The public museum aims to celebrate Western Australia’s diversity and culture
Part of the Western Australian Museum, which has six sites across the city, Boola Bardip includes the renovation and expansion of the state museum that was originally established in 1891 in the Old Perth Gaol.
Comprising renovated heritage-listed brick buildings and new rectangular volumes clad with perforated metal facades, the museum has been conceived as a framework to share the diverse stories of Western Australia’s history and culture.
Preserved and revitalised buildings on site include the nineteenth-century Old Gaol and Jubilee Building, the original Art Gallery built in 1908 and Hackett Hall, the State Library’s reading room built in 1913. New volumes wrap around these historic buildings to create two intersecting circulation loops – one vertical and one horizontal – of exhibition, event and leisure spaces that allow visitors to choose a variety of routes.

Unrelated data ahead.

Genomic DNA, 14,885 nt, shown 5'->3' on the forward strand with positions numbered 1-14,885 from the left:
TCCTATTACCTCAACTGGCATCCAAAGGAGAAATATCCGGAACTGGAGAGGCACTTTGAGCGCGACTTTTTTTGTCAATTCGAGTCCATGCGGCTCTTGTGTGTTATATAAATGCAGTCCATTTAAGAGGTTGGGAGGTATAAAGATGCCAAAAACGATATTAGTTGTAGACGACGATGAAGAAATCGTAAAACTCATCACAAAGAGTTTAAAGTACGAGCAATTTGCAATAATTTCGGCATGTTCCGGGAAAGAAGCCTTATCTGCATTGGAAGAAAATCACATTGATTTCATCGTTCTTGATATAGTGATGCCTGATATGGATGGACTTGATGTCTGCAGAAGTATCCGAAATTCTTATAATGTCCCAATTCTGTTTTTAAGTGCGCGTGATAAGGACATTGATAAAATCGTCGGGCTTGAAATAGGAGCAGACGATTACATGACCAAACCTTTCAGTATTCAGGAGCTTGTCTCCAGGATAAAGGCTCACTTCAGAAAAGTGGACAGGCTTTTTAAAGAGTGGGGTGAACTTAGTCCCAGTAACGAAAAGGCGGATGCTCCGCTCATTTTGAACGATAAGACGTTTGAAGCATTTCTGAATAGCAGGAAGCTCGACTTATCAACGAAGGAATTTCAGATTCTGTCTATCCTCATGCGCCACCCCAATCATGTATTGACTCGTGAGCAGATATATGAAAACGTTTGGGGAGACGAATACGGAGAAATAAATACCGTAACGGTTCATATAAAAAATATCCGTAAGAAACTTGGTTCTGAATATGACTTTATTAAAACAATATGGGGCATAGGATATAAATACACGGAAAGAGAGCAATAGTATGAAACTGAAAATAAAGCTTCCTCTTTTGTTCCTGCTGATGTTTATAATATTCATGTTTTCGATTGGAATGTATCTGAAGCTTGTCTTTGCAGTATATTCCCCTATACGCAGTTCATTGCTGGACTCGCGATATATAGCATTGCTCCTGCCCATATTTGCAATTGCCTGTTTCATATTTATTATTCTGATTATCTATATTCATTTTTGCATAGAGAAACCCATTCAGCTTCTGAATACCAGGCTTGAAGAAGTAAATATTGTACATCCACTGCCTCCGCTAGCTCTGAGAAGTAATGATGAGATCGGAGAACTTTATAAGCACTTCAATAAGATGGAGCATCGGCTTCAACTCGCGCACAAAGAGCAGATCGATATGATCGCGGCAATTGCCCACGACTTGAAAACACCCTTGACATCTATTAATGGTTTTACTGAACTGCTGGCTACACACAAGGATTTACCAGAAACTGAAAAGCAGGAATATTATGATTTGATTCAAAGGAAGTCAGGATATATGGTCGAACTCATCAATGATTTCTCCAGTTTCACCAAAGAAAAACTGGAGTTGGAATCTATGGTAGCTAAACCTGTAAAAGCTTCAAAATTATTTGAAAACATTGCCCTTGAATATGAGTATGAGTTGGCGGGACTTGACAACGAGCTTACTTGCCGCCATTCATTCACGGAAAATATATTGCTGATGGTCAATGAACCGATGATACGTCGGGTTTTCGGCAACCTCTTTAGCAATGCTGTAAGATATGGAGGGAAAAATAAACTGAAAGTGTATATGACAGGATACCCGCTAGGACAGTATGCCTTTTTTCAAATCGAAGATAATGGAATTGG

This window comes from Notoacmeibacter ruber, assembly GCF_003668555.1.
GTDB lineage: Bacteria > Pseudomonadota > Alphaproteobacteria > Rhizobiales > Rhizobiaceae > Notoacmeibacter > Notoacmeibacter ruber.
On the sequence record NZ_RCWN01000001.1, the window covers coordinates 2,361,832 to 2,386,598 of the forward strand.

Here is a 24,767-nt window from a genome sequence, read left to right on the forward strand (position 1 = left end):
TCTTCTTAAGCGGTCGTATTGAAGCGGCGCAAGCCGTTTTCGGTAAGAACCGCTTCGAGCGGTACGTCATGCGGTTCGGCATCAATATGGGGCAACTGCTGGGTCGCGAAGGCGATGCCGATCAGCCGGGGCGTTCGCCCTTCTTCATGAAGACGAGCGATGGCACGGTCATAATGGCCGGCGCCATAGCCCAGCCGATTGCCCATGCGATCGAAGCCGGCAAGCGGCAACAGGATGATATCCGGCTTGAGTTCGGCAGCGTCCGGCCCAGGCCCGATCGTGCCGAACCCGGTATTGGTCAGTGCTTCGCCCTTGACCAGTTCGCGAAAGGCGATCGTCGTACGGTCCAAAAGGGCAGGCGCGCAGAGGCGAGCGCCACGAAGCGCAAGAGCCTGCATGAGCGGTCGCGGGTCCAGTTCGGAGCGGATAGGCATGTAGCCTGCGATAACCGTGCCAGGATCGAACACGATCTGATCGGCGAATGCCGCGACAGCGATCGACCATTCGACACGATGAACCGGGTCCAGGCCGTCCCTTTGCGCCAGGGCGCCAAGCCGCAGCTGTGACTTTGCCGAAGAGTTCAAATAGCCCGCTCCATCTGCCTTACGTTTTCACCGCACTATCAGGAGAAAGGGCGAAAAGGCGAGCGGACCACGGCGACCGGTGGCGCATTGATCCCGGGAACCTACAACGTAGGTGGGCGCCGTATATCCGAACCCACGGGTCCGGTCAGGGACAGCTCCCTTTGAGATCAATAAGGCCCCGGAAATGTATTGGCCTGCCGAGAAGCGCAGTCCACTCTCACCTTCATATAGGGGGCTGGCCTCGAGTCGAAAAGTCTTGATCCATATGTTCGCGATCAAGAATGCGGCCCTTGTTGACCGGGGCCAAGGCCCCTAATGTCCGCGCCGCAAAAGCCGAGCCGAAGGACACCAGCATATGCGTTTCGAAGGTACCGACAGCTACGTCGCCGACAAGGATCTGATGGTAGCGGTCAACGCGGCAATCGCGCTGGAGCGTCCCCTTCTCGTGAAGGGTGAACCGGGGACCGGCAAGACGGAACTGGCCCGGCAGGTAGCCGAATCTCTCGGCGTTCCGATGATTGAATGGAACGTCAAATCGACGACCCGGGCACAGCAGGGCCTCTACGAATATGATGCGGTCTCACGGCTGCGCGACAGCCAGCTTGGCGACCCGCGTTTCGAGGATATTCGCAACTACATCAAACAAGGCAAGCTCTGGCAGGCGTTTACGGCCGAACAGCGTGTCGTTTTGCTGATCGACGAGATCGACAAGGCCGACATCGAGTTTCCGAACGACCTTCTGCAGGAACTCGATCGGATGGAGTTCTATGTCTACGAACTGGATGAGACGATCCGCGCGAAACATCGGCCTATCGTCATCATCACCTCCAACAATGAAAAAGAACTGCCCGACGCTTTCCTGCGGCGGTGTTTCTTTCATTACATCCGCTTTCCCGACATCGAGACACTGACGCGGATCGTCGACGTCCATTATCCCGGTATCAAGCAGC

A sheltered, outdoor public space at the centre of the complex has been created, known as the ‘City Room’ – intended as an inclusive civic space for public cultural programmes and daily activities.
The project also involved community collaboration to shape the museum’s vision. ‘We’re proud to have successfully designed and delivered an international civic project that involved extensive collaboration with a diverse group of stakeholders, in particular the Whadjuk elders,’ says Hassell design director and principal Peter Dean.
‘This collaboration and local community consultation helped evolve the WA Museum Boola Bardip to become another legacy project for Perth’s future as an international cultural destination.’
Photography by Peter Bennetts, courtesy of Hassell and OMA